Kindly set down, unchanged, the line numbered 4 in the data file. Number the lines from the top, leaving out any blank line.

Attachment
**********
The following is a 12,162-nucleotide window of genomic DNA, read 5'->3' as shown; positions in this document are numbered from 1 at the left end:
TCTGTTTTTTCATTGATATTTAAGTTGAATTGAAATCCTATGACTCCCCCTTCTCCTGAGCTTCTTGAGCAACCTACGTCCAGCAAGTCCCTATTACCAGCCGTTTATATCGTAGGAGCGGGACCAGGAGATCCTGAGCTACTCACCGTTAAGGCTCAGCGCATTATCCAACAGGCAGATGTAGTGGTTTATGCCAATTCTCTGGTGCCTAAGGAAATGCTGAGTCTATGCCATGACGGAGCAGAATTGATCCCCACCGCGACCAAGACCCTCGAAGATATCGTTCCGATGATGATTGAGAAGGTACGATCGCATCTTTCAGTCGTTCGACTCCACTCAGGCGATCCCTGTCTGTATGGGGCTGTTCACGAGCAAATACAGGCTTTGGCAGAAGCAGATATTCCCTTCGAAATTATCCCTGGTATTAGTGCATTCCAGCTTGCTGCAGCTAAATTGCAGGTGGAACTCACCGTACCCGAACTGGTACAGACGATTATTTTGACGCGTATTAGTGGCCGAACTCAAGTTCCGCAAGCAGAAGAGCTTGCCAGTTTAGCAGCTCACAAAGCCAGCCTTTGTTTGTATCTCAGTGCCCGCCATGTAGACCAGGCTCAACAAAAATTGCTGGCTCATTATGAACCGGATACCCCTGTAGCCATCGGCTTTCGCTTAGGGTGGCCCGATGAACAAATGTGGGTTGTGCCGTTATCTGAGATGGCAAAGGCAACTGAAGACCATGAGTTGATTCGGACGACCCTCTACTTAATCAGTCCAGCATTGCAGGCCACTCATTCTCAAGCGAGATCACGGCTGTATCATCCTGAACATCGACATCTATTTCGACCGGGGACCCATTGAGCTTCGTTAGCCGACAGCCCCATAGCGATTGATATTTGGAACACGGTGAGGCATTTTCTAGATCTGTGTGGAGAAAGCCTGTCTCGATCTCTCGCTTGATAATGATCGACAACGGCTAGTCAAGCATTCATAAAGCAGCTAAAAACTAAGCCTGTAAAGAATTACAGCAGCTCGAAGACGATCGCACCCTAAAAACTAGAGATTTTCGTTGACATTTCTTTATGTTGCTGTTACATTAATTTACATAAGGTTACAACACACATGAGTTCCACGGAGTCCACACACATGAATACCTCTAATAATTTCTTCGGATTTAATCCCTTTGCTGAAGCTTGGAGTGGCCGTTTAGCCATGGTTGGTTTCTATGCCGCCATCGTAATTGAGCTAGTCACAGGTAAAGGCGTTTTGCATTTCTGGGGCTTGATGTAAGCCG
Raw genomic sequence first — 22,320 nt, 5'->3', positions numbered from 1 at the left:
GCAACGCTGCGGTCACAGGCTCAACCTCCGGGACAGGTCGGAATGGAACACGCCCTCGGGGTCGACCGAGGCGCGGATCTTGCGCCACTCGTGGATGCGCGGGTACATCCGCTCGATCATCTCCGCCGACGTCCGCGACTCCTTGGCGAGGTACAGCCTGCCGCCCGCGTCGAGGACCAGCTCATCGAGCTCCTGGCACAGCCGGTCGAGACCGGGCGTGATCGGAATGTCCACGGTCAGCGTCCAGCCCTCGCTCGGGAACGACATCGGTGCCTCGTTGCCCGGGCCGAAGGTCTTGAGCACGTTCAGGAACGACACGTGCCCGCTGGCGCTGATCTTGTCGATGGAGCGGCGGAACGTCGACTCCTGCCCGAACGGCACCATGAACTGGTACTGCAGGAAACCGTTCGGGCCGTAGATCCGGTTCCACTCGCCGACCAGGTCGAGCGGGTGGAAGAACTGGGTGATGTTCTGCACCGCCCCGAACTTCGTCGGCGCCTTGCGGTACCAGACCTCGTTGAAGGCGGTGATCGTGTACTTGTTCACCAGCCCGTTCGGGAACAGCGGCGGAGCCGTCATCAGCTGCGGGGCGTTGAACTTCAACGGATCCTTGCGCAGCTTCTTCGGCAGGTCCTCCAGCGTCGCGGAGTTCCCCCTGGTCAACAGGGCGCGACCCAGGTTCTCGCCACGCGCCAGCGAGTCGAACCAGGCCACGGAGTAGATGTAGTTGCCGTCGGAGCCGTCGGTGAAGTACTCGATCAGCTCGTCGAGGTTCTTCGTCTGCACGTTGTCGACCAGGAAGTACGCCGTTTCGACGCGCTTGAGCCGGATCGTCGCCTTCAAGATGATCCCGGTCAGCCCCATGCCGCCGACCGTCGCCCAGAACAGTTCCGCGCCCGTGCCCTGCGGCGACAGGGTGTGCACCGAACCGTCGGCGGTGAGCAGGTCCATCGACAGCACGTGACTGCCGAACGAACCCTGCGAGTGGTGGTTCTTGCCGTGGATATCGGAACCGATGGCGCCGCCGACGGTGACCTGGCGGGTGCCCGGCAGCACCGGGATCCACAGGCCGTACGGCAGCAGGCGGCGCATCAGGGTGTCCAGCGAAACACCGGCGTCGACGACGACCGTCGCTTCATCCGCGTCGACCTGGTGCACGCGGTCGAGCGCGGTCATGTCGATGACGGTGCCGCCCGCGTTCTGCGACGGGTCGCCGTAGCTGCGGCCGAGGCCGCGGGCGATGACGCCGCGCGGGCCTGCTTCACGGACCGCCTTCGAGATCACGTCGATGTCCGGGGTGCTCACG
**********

GCAACGCTGCGGTCACAGGCTCAACCTCCGGGACAGGTCGGAATGGAACACGCCCTCGGGGTCGACCGAGGCGCGGATCTTGCGCCACTCGTGGATGCGCGGGTACATCCGCTCGATCATCTCCGCCGACGTCCGCGACTCCTTGGCGAGGTACAGCCTGCCGCCCGCGTCGAGGACCAGCTCATCGAGCTCCTGGCACAGCCGGTCGAGACCGGGCGTGATCGGAATGTCCACGGTCAGCGTCCAGCCCTCGCTCGGGAACGACATCGGTGCCTCGTTGCCCGGGCCGAAGGTCTTGAGCACGTTCAGGAACGACACGTGCCCGCTGGCGCTGATCTTGTCGATGGAGCGGCGGAACGTCGACTCCTGCCCGAACGGCACCATGAACTGGTACTGCAGGAAACCGTTCGGGCCGTAGATCCGGTTCCACTCGCCGACCAGGTCGAGCGGGTGGAAGAACTGGGTGATGTTCTGCACCGCCCCGAACTTCGTCGGCGCCTTGCGGTACCAGACCTCGTTGAAGGCGGTGATCGTGTACTTGTTCACCAGCCCGTTCGGGAACAGCGGCGGAGCCGTCATCAGCTGCGGGGCGTTGAACTTCAACGGATCCTTGCGCAGCTTCTTCGGCAGGTCCTCCAGCGTCGCGGAGTTCCCCCTGGTCAACAGGGCGCGACCCAGGTTCTCGCCACGCGCCAGCGAGTCGAACCAGGCCACGGAGTAGATGTAGTTGCCGTCGGAGCCGTCGGTGAAGTACTCGATCAGCTCGTCGAGGTTCTTCGTCTGCACGTTGTCGACCAGGAAGTACGCCGTTTCGACGCGCTTGAGCCGGATCGTCGCCTTCAAGATGATCCCGGTCAGCCCCATGCCGCCGACCGTCGCCCAGAACAGTTCCGCGCCCGTGCCCTGCGGCGACAGGGTGTGCACCGAACCGTCGGCGGTGAGCAGGTCCATCGACAGCACGTGACTGCCGAACGAACCCTGCGAGTGGTGGTTCTTGCCGTGGATATCGGAACCGATGGCGCCGCCGACGGTGACCTGGCGGGTGCCCGGCAGCACCGGGATCCACAGGCCGTACGGCAGCAGGCGGCGCATCAGGGTGTCCAGCGAAACACCGGCGTCGACGACGACCGTCGCTTCATCCGCGTCGACCTGGTGCACGCGGTCGAGCGCGGTCATGTCGATGACGGTGCCGCCCGCGTTCTGCGACGGGTCGCCGTAGCTGCGGCCGAGGCCGCGGGCGATGACGCCGCGCGGGCCTGCTTCACGGACCGCCTTCGAGATCACGTCGATGTCCGGGGTGCTCACG